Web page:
“We tried to capture a moment as though the Spirit of Ecstasy’s shawl was allowed to drape over the car at high speed, capturing that moment that leaves time standing still, as the Spirit of Ecstasy trails all in her wake,” comments Lex Wlech, co-founder of Based Upon.
For British designer and goldsmith Richard Fox, the Rolls-Royce Phantom is not a new canvas, having been commissioned to embellish many models with precious gemstones by private clients throughout his career. For his piece, Fox drew on these previous experiences as well as the clock beloved of many Rolls-Royce patrons, to create an artwork which depicts a star burst emanating from a single diamond encased in platinum. Each solid silver spear of the star burst contains pear cut amethysts, highlighted using rich Violet de Nuit lacquer, while the clock has also been given additional guilloche engraving.
"The Gallery offers patrons of Phantom an unparalleled level of Bespoke opportunities," says Fox. "The use of natural gemstones and a brilliant cut diamond will bring movement to The Gallery, as light refracts, accentuating the depth of the design. This work brings an entirely new interpretation of diamonds to the dashboard.”
Swiss-based Nature Squared took on a huge challenge with its Gallery commission through its determination to work with materials that had previously been impossible to incorporate in motor cars. Feathers take central stage with over 3,000 naturally iridescent examples being hand-sewn onto open pore fabric leaving the clock, which has been inlaid with sustainably sourced jade green abalone, as the centrepiece.
“The inky iridescence and sumptuous texture of the feathers provide a sense of true luxury," explains Martin Ehrath, head of research and development at Nature Squared. "Phantom’s clock has been softly cosseted by feathers, their fragility protected by ‘The Gallery’s’ glass fascia. The timeless beauty and elegant grace of this Gallery is preserved in the sanctity of Phantom’s interior.”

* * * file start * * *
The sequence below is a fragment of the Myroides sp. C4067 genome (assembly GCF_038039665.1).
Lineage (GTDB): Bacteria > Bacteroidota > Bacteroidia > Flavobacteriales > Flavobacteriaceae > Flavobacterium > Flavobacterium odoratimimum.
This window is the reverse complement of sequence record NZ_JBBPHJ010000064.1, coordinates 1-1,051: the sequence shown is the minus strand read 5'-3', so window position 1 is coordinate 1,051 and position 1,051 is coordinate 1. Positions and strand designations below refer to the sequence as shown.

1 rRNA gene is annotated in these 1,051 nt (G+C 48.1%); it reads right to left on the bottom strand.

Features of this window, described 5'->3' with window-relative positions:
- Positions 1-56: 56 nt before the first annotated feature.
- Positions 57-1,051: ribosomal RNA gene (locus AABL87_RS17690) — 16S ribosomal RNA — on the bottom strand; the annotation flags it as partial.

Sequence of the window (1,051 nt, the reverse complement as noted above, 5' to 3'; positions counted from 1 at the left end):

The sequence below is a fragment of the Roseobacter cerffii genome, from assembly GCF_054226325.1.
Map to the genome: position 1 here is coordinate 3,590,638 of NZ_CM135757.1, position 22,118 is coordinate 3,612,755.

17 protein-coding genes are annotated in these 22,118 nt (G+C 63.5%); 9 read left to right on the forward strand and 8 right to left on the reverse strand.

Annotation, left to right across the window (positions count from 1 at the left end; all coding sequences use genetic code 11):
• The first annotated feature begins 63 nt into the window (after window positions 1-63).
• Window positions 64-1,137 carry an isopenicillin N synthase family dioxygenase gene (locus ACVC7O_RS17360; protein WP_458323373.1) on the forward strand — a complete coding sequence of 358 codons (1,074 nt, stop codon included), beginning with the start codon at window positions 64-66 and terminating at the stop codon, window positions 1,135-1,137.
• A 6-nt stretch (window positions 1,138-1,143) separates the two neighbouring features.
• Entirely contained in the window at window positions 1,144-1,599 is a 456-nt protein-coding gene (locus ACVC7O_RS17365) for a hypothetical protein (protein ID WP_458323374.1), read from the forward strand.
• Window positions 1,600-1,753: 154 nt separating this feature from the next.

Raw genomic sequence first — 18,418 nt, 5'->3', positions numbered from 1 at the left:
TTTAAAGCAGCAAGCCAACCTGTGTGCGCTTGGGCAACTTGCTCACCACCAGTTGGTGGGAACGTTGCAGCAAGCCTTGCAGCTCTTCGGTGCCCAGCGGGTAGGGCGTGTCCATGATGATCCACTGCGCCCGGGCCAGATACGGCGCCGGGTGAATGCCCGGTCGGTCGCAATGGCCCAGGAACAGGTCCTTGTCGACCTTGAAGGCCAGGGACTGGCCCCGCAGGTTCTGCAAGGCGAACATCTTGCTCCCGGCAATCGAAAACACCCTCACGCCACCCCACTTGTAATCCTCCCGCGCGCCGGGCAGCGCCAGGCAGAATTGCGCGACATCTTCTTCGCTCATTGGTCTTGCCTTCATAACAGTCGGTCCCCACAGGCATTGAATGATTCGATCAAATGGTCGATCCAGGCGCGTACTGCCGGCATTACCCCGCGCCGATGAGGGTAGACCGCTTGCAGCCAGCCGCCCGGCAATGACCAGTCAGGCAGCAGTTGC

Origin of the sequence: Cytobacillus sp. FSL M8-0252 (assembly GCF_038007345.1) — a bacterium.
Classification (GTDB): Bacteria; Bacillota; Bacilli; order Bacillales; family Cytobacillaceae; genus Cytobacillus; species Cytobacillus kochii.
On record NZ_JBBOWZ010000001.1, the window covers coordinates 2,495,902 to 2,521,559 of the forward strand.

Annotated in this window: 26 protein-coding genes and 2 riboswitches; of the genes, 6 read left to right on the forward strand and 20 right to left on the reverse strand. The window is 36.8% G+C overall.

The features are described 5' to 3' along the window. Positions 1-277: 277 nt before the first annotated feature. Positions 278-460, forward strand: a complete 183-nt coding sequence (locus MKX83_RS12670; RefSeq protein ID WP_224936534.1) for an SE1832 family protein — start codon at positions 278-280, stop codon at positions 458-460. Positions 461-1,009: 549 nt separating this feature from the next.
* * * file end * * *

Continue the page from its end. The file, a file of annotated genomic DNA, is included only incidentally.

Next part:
Acclaimed Chinese artist Liang Yuanwei based her commission on the autumnal colours she encountered when visiting the West Sussex home of Rolls-Royce. Using thick layers of paint to an almost sculptural effect, Yuanwei's work is suggestive of abstract texture which reveals more and more detail the closer you get.
“My artwork for The Gallery is reflective of the impression that I get from the marque, having seen the human and natural environment of Rolls-Royce Motor Cars’ headquarters," said Yuanwei. "I wanted to capture the atmosphere and reproduce it. That feeling is sophisticated, a sophistication that envelops you. Like painting, the many aesthetic details of a car represent the brand's values and heritage. Over time, a brand’s culture is passed on to the present. Some things persist, some things elapse, some things are abandoned, and some things evolve. This is the way of inheritance with a sense of responsibility, like the detailed strokes of a painting. This is also the approach to my work.”